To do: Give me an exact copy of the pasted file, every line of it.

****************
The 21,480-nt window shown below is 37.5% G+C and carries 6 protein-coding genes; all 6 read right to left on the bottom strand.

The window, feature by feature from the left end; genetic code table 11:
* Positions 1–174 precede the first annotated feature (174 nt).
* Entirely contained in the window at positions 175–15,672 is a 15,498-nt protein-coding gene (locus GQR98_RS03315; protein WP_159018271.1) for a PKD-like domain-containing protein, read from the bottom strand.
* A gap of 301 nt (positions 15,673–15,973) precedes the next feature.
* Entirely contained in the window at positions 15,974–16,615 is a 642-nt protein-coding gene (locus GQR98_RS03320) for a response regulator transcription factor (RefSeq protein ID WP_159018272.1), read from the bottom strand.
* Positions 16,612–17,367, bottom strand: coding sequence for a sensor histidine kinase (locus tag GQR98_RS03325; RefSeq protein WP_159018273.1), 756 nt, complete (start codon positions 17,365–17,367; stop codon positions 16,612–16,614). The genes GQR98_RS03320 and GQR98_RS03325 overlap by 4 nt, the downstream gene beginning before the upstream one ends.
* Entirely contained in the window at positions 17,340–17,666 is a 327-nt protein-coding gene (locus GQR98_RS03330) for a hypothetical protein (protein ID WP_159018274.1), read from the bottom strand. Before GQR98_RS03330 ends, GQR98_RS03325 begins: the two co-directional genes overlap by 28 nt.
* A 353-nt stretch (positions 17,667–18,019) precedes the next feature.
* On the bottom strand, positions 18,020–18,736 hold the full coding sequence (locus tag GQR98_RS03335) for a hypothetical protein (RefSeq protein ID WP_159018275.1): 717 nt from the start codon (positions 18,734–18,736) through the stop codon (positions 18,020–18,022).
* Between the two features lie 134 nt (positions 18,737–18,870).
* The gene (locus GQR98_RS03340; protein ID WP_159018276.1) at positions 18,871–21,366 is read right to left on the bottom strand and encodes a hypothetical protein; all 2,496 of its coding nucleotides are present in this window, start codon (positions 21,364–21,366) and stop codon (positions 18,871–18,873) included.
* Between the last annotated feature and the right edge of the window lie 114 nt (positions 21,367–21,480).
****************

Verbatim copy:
The 21,480-nt window shown below is 37.5% G+C and carries 6 protein-coding genes; all 6 read right to left on the bottom strand.

The window, feature by feature from the left end; genetic code table 11:
* Positions 1–174 precede the first annotated feature (174 nt).
* Entirely contained in the window at positions 175–15,672 is a 15,498-nt protein-coding gene (locus GQR98_RS03315; protein WP_159018271.1) for a PKD-like domain-containing protein, read from the bottom strand.
* A gap of 301 nt (positions 15,673–15,973) precedes the next feature.
* Entirely contained in the window at positions 15,974–16,615 is a 642-nt protein-coding gene (locus GQR98_RS03320) for a response regulator transcription factor (RefSeq protein ID WP_159018272.1), read from the bottom strand.
* Positions 16,612–17,367, bottom strand: coding sequence for a sensor histidine kinase (locus tag GQR98_RS03325; RefSeq protein WP_159018273.1), 756 nt, complete (start codon positions 17,365–17,367; stop codon positions 16,612–16,614). The genes GQR98_RS03320 and GQR98_RS03325 overlap by 4 nt, the downstream gene beginning before the upstream one ends.
* Entirely contained in the window at positions 17,340–17,666 is a 327-nt protein-coding gene (locus GQR98_RS03330) for a hypothetical protein (protein ID WP_159018274.1), read from the bottom strand. Before GQR98_RS03330 ends, GQR98_RS03325 begins: the two co-directional genes overlap by 28 nt.
* A 353-nt stretch (positions 17,667–18,019) precedes the next feature.
* On the bottom strand, positions 18,020–18,736 hold the full coding sequence (locus tag GQR98_RS03335) for a hypothetical protein (RefSeq protein ID WP_159018275.1): 717 nt from the start codon (positions 18,734–18,736) through the stop codon (positions 18,020–18,022).
* Between the two features lie 134 nt (positions 18,737–18,870).
* The gene (locus GQR98_RS03340; protein ID WP_159018276.1) at positions 18,871–21,366 is read right to left on the bottom strand and encodes a hypothetical protein; all 2,496 of its coding nucleotides are present in this window, start codon (positions 21,364–21,366) and stop codon (positions 18,871–18,873) included.
* Between the last annotated feature and the right edge of the window lie 114 nt (positions 21,367–21,480).